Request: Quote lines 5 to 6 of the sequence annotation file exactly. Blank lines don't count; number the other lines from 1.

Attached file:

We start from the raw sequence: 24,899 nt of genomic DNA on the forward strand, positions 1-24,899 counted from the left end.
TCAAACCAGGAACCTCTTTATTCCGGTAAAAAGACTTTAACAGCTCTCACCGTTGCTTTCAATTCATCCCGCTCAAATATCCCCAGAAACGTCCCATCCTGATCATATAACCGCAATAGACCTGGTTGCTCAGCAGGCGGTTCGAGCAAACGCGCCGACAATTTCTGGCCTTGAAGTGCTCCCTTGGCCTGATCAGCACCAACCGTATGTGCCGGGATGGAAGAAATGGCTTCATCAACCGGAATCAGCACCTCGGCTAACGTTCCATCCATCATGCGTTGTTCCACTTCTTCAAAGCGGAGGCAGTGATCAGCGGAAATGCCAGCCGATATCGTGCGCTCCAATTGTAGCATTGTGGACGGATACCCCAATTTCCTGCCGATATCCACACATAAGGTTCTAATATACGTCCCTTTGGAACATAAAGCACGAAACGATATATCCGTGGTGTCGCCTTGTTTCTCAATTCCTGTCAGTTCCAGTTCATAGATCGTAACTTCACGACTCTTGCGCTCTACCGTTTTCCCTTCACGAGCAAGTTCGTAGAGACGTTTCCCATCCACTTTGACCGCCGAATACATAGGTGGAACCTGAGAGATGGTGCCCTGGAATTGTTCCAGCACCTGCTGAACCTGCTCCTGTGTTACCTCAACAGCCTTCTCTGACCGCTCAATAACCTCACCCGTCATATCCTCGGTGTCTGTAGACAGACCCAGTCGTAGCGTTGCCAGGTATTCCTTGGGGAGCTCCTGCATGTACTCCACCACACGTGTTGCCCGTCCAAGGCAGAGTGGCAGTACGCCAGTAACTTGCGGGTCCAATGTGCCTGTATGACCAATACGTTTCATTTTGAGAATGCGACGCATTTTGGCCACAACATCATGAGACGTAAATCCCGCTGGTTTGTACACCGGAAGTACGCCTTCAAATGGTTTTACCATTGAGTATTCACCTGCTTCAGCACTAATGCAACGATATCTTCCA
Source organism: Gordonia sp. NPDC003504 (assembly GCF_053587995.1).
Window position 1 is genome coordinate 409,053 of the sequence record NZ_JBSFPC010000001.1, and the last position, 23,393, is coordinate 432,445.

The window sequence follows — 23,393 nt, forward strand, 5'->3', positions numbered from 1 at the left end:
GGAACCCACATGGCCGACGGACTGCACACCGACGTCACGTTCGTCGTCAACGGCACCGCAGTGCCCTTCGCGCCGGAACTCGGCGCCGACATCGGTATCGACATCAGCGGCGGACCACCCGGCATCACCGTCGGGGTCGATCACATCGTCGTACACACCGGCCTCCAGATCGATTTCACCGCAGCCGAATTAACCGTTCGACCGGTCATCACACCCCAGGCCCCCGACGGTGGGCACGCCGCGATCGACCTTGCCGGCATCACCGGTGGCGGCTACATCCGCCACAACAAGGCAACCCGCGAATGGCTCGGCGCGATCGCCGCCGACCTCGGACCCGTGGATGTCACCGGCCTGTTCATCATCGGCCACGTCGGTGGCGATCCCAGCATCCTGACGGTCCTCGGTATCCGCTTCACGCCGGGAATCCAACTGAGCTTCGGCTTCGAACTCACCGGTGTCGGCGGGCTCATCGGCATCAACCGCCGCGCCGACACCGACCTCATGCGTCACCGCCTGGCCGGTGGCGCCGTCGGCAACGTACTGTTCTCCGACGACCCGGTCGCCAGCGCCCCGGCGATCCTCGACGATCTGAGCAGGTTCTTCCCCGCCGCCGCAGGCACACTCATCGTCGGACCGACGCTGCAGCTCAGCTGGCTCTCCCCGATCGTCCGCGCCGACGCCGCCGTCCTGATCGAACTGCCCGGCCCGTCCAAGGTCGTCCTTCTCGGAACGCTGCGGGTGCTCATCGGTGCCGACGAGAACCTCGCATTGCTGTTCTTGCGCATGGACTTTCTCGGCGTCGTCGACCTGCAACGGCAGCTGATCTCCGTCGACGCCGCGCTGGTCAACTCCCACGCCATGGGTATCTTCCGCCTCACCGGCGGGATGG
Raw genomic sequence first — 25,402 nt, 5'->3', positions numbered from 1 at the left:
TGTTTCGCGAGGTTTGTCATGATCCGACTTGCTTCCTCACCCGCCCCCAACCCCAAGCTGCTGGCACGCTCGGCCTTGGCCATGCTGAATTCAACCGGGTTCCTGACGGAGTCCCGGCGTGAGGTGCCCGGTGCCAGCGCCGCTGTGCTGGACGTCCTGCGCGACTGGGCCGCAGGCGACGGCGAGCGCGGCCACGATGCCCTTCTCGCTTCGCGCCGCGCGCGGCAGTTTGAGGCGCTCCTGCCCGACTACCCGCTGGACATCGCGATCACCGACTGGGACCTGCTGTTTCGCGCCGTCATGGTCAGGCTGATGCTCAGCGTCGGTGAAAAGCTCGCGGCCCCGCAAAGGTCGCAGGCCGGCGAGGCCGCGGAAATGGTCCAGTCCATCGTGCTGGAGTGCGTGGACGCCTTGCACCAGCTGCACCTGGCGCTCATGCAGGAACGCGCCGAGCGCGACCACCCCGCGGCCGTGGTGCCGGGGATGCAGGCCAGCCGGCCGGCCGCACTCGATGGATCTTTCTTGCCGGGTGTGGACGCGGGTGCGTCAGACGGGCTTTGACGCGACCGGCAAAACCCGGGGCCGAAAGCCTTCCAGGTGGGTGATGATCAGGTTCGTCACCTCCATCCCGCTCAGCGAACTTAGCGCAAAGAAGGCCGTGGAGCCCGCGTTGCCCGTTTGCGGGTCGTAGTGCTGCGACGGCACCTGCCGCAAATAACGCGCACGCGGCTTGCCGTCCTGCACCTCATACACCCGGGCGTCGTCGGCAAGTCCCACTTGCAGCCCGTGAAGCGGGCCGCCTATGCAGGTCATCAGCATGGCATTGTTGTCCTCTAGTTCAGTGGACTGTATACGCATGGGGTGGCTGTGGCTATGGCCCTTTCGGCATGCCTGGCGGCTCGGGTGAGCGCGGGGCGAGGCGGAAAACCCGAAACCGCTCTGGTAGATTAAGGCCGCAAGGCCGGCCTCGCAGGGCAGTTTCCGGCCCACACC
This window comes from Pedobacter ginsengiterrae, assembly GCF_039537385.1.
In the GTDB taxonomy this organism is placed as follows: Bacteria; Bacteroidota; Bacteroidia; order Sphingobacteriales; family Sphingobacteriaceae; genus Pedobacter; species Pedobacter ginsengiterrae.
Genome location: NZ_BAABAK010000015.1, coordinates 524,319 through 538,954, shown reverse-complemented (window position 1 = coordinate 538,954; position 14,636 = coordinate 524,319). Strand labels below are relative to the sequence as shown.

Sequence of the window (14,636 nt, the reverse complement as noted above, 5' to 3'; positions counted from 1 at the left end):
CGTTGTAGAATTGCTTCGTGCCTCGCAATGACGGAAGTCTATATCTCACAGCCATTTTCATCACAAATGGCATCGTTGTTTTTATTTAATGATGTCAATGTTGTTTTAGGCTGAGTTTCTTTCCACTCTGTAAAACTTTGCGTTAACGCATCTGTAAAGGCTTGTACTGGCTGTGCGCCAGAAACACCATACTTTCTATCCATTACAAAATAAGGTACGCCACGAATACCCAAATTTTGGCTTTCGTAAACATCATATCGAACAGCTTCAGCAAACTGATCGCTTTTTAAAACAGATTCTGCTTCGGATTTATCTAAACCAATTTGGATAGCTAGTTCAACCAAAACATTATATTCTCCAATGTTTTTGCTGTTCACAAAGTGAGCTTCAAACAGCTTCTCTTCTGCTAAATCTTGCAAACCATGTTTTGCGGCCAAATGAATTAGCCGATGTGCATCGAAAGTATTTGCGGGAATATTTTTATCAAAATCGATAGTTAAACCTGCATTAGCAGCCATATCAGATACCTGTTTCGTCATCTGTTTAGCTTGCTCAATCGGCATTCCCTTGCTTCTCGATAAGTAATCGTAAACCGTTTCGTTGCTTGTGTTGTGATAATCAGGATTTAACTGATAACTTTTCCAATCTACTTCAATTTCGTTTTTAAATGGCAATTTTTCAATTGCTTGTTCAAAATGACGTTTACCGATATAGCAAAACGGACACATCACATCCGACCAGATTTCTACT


The window sequence follows — 23,393 nt, forward strand, 5'->3', positions numbered from 1 at the left end:
GGAACCCACATGGCCGACGGACTGCACACCGACGTCACGTTCGTCGTCAACGGCACCGCAGTGCCCTTCGCGCCGGAACTCGGCGCCGACATCGGTATCGACATCAGCGGCGGACCACCCGGCATCACCGTCGGGGTCGATCACATCGTCGTACACACCGGCCTCCAGATCGATTTCACCGCAGCCGAATTAACCGTTCGACCGGTCATCACACCCCAGGCCCCCGACGGTGGGCACGCCGCGATCGACCTTGCCGGCATCACCGGTGGCGGCTACATCCGCCACAACAAGGCAACCCGCGAATGGCTCGGCGCGATCGCCGCCGACCTCGGACCCGTGGATGTCACCGGCCTGTTCATCATCGGCCACGTCGGTGGCGATCCCAGCATCCTGACGGTCCTCGGTATCCGCTTCACGCCGGGAATCCAACTGAGCTTCGGCTTCGAACTCACCGGTGTCGGCGGGCTCATCGGCATCAACCGCCGCGCCGACACCGACCTCATGCGTCACCGCCTGGCCGGTGGCGCCGTCGGCAACGTACTGTTCTCCGACGACCCGGTCGCCAGCGCCCCGGCGATCCTCGACGATCTGAGCAGGTTCTTCCCCGCCGCCGCAGGCACACTCATCGTCGGACCGACGCTGCAGCTCAGCTGGCTCTCCCCGATCGTCCGCGCCGACGCCGCCGTCCTGATCGAACTGCCCGGCCCGTCCAAGGTCGTCCTTCTCGGAACGCTGCGGGTGCTCATCGGTGCCGACGAGAACCTCGCATTGCTGTTCTTGCGCATGGACTTTCTCGGCGTCGTCGACCTGCAACGGCAGCTGATCTCCGTCGACGCCGCGCTGGTCAACTCCCACGCCATGGGTATCTTCCGCCTCACCGGCGGGATGG